Hoffman works her usual magic, traversing time and place to an extraordinary
time in early 20th-century New York. It is 1911, the year of two tragic fires:
the Triangle Shirtwaist Factory Fire and the Dreamland Fire. We meet apprentice tailor
Ezekiel Cohen, who severs his life from that of his Russian immigrant father and his Lower East Side orthodox community,
changing his name to Eddie. On the streets of New York City he has become fascinated with photography and is the beneficiary of his mentor’s camera after the man’s unfortunate demise. Streetwise and weary, Eddie has taken to the wilder climes, where civilization has yet to transform the land into concrete, camping near a hermit.
Coralie Sardie, the only child of the impresario of The Museum of Extraordinary Things, an assemblage of nature’s freaks and curiosities on Surf Avenue in Brooklyn (not far from the soon-to-be-opened Dreamland), spies Eddie taking photographs on the banks of the Hudson. Eddie has taken pictures of the victims of the Triangle Shirtwaist Factory Fire, one-hundred-forty-six young women lost in the sweatshop with no escape. Though neither is aware, their paths will cross when Eddie is led to The Museum of Extraordinary Things in search of a young woman who has never been found, assumed lost in the fire. Entreated by the dead girl’s father to find his daughter, Hannah, Eddie finds his fate inextricably linked with that of Coralie, a figment of his dreams until he spies her in the flesh.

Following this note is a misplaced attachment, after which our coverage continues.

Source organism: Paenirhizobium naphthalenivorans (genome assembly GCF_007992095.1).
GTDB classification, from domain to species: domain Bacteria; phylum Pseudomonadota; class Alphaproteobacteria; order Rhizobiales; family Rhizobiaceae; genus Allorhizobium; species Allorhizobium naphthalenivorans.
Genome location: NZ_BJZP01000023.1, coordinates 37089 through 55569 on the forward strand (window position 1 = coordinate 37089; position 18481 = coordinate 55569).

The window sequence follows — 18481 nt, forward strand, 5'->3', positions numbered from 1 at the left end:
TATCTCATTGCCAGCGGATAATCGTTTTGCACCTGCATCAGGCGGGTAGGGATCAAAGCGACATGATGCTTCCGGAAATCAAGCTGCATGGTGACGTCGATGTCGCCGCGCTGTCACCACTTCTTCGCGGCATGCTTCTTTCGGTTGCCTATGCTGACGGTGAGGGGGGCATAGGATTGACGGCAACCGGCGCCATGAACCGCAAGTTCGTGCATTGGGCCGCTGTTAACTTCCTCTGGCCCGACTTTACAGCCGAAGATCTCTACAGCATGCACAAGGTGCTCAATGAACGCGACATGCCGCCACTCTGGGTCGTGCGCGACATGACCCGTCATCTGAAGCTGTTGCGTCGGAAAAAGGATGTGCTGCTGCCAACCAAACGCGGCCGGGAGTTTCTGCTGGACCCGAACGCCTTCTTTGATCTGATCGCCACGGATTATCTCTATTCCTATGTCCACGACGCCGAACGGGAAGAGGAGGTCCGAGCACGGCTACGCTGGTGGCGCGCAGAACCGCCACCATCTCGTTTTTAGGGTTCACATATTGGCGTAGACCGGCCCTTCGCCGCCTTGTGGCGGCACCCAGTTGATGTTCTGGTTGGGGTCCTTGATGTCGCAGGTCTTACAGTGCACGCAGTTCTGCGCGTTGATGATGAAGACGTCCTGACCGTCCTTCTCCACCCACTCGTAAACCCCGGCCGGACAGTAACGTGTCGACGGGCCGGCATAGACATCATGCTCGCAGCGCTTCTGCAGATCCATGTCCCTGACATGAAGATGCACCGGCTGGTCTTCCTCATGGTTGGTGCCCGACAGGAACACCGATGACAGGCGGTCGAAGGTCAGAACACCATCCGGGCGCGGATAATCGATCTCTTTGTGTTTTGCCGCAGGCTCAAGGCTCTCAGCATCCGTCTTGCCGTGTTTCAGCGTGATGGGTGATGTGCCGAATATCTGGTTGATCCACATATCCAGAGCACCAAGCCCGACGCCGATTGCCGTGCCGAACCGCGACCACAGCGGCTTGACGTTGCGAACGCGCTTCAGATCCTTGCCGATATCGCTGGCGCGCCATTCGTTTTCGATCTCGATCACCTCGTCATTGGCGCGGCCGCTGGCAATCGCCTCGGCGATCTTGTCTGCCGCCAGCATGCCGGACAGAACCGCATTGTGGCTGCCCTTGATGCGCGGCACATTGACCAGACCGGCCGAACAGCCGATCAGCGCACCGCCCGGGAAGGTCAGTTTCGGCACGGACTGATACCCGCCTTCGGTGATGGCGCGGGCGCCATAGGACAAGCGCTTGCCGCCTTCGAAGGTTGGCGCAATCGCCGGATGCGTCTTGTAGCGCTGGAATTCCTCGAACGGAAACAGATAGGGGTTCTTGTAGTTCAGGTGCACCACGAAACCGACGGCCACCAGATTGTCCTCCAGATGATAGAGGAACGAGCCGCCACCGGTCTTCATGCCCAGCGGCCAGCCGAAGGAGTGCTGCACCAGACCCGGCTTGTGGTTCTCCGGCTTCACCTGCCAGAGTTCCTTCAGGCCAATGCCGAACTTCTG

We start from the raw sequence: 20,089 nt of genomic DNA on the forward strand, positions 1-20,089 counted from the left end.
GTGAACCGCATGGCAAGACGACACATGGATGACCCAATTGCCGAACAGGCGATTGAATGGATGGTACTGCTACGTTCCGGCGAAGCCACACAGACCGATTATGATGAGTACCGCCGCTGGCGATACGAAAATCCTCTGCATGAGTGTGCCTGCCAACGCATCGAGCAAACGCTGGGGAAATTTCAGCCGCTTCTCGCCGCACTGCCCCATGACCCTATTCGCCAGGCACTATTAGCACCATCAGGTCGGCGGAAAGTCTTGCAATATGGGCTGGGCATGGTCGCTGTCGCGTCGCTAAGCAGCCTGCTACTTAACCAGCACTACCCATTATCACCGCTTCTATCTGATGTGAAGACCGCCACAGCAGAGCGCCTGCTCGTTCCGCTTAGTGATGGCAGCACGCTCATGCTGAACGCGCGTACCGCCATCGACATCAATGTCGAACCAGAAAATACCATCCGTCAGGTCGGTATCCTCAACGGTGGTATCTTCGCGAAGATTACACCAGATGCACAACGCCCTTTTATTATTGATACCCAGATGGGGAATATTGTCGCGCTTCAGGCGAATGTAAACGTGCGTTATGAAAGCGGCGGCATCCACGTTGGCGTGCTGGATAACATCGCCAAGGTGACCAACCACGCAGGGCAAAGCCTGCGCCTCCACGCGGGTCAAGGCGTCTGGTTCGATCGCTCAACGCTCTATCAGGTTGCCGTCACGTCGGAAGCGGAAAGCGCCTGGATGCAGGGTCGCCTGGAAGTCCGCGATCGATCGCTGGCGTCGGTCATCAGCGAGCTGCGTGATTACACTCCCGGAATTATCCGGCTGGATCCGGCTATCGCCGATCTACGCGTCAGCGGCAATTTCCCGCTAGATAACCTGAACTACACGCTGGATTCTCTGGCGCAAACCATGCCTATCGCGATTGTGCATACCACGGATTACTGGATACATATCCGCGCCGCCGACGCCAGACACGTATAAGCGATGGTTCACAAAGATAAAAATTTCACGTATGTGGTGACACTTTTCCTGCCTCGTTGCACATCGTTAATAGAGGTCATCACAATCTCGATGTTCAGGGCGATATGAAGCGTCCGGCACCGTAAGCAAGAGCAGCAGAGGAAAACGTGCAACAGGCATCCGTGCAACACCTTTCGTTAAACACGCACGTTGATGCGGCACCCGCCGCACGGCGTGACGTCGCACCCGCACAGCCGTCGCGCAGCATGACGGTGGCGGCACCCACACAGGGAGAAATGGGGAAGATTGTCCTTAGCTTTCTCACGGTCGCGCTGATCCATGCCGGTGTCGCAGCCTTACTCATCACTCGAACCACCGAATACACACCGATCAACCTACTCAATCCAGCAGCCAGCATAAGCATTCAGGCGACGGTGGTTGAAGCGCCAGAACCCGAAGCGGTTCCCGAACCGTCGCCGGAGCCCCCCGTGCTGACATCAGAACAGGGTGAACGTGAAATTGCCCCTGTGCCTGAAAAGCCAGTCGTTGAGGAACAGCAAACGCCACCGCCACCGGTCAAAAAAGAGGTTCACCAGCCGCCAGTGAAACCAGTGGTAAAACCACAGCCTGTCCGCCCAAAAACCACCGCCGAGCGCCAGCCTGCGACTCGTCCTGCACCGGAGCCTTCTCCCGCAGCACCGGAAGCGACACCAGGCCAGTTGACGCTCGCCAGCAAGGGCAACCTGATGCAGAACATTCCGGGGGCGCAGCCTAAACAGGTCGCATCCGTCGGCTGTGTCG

The exotic creature who spins her web around Eddie’s imagination is rarely seen outside of her father’s domain, delivered to the banks of the river late at night by the Professor and a liveryman where she slides into the black water, swimming great distances to perpetuate one of the Professor’s myths to draw people to his museum. When the attraction is open, Coralie inhabits a tank as a mermaid, taking sips of air from a hidden tube. Having grown up among the human curiosities her father has gathered, Coralie considers herself a freak as well, hiding her webbed fingers with gloves she is never without. But over time, she has begun to question her father and their way of life, his cruelties and strict rules meant to keep her sheltered, to be used only in furthering his financial enterprises, which demand more outrageous acts as the nearby Dreamland nears its grand opening.
Though sprinkled with the usual fabulous eccentrics Hoffman so readily creates—the denizens of New York streets, charlatans, miscreants, the teeming poor and the pampered wealthy, those gathered to perform their specialties at the museum, Maureen, the Professor’s acid-scarred housekeeper who has cared for Coralie, the hermit who reluctantly befriends Eddie—it is Coralie who holds the center of the tale as Eddie draws ever closer in his search. These two lost souls are meant to find one another, their pasts and secrets told in a series of chapters interspersed with the real-time action that culminates the night of the Dreamland Fire.
Like a fairy tale, Hoffman spins a world where imagination offers refuge, where evil coexists with joy and where the expansions of civilization tramples of the needs of many to satisfy the urgency of the few in the name of progress. Workers, heiresses, idealists, corrupt politicians, side-show freaks, a crusty hermit, a photographer and a “human mermaid” dance through the pages of The Museum of Extraordinary Things, etching 1911, two devastating fires and the magical romance of two lovers who find a space to thrive amidst a century of furious progress.